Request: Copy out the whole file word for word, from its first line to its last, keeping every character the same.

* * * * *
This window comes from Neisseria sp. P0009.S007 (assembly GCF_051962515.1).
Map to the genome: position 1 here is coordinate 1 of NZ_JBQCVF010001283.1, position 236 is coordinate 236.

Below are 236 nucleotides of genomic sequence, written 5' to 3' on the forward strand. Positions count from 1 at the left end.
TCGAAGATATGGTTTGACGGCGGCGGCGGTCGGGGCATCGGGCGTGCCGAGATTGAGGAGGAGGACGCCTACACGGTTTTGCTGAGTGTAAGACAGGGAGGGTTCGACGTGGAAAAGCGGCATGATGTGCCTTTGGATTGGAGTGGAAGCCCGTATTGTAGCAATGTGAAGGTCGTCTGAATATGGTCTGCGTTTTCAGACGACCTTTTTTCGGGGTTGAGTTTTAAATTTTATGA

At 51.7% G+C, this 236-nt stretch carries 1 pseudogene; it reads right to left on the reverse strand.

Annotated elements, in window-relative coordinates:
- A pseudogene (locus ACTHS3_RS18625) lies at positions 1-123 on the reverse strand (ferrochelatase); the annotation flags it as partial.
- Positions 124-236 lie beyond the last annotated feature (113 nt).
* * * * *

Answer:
This window comes from Neisseria sp. P0009.S007 (assembly GCF_051962515.1).
Map to the genome: position 1 here is coordinate 1 of NZ_JBQCVF010001283.1, position 236 is coordinate 236.

Below are 236 nucleotides of genomic sequence, written 5' to 3' on the forward strand. Positions count from 1 at the left end.
TCGAAGATATGGTTTGACGGCGGCGGCGGTCGGGGCATCGGGCGTGCCGAGATTGAGGAGGAGGACGCCTACACGGTTTTGCTGAGTGTAAGACAGGGAGGGTTCGACGTGGAAAAGCGGCATGATGTGCCTTTGGATTGGAGTGGAAGCCCGTATTGTAGCAATGTGAAGGTCGTCTGAATATGGTCTGCGTTTTCAGACGACCTTTTTTCGGGGTTGAGTTTTAAATTTTATGA

At 51.7% G+C, this 236-nt stretch carries 1 pseudogene; it reads right to left on the reverse strand.

Annotated elements, in window-relative coordinates:
- A pseudogene (locus ACTHS3_RS18625) lies at positions 1-123 on the reverse strand (ferrochelatase); the annotation flags it as partial.
- Positions 124-236 lie beyond the last annotated feature (113 nt).